Their Good-Cop, Bad-Cop routine is so grotesque, it seems like a put-on. But Mr. Machi’s nerves make him feel like like he’s no longer himself, but someone else, someone he doesn’t even know.
The one playing good cop looks a little thinner. But he’s not.
“A person like you,” he says, “has got no reason to be in this part of town.”
“Could be dangerous,” he says.
“We’re here to look out for you,” he says.
The other—shorter, fat, mustachioed—is the archetypical Buenos Aires flatfoot. He doesn’t move the pistol from his hip or his finger from the trigger.
“What you doing around here?” he asks. “You lost or something?”
“Or you out trying to find something?” he asks. “You got your license and registration?” he asks.
Mr. Machi perspires through the Armani shirt stained with blood beneath his blazer and digs around for his billfold.
“I felt better when I saw you guys,” he says, “I don’t know this area.
“I was looking to buy a pig,” he says.
“I got lost,” he says. “Here are my license and registration,” he says.
Mr. Machi’s pulse is going like a blender. He gives the bad cop the billfold with his license, his registration, the papers for the Glock, and his concealed carry permit. Also the card of a judge he’s friendly with and another from the minister of the interior.
Please assist the bearer of this card, Señor Luis Machi, with all means at your disposal, the card reads. But the bad cop doesn’t look at it. Instead, he’s eyeing up the papers for the Glock.
“Lookee here,” he says to his partner, “he’s got a gun, too.”
And to Mr. Machi: “Can we see it?”
“Of course,” Mr. Machi says, cowed. Cowed and uncomfortable in a humiliating role he’s far from accustomed to playing. He asks himself when they’ll get around to the part about the bribe; his fear keeps him from making the first move. How much could that fat fuck possibly make? Mr. Machi wonders. Cash, that’ll solve everything.
“Well, a person like yourself has to take certain precautions, there are a lot of delinquents on the loose,” the good cop remarks with a smile straight from a toothpaste ad.
“Exit the vehicle,” the bad cop orders. If his face was in an ad, it would be for antacids. Before and after. The bad cop would be before.
“I don’t think that’s necessary, Sánchez,” the good cop says, but the bad one keeps pressing it, even when Mr. Machi is already halfway out of the car:
“Exit the vehicle, please, and let me see your weapon.”
They look at the Glock, weigh it in their hands, admire its workmanship.
“Nice piece,” the good one sighs. “Congratulations.” “Not like this garbage we’re packing,” Sánchez says,
letting the bad-cop role drop a bit while he palms the holster hanging from his belt, smiles for the first time, and winks. “Just think, we’re law enforcement professionals, and we’ll never get our hands on one of these, will we, Sosa?”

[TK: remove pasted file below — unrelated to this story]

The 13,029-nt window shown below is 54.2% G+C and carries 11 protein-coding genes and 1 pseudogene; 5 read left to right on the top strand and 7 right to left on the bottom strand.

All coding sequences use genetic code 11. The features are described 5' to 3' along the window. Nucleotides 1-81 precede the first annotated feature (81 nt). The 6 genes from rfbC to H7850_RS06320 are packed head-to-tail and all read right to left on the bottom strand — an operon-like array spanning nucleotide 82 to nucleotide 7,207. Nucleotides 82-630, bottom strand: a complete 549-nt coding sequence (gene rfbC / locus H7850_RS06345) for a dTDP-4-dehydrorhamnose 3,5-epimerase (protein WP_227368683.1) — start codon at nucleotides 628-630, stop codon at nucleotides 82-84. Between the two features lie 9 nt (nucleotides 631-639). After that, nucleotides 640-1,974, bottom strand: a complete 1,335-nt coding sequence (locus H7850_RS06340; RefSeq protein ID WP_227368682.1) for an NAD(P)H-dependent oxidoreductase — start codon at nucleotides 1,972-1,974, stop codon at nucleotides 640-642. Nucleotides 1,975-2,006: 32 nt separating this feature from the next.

“True,” the good cop, aka Sosa, concedes. “Would you believe, sir, we have to pay for our practice rounds out of our own pocket?”
Mr. Machi doesn’t listen to them, he replies on auto- pilot, lets his years of miscellaneous bribes and kick- backs speak for him while he thinks: I’m calling too much attention to myself here. These two are witnesses, that’s a big risk, I gotta clear out and dump this body somewhere else.
“That’s a damn shame,” he says.
Mr. Machi’s autopilot says it’s a damn shame—that he’d like to do what he can to help out with that regrettable situation, what do people expect if not even the forces of order can make a fair day’s pay—but then Sánchez cuts him off and brings him back to reality.
“You’re missing a bullet here,” he says. “It’s been fired recently.” He’s arching his eyebrows, letting the bad cop peep back through.
“The gentleman has a license,” Sosa butts in, a good cop through and through. “He doesn’t have to explain anything.”
“A couple of dogs,” Mr. Machi claims, not especially sure why.
“I just scared ’em off,” he says.
“I don’t know where exactly, over there, I think, on the other side of the highway,” he ventures.
Sosa smiles. Sánchez smiles.
Mr. Machi realizes that it’s time. He stops trembling, recovers his composure, and smiles in turn.
“Well now, officers,” he says.
And this is why, when he finally puts the BMW in gear—though his wallet is notably lighter, missing several hundred-peso bills, and his Glock is now tucked into Officer Sánchez’s belt next to his subpar regulation pistol—Mr. Machi feels like himself again. The two officers wave him off with copious apologies and offers of assistance with whatever he might need, but Mr. Machi, once more master of himself and a master to others, no longer hears them, and pulls off at top speed.
“I need to get this over with now,” he says, looking himself in the eyes in his rearview mirror.
But it’s not going to be that easy.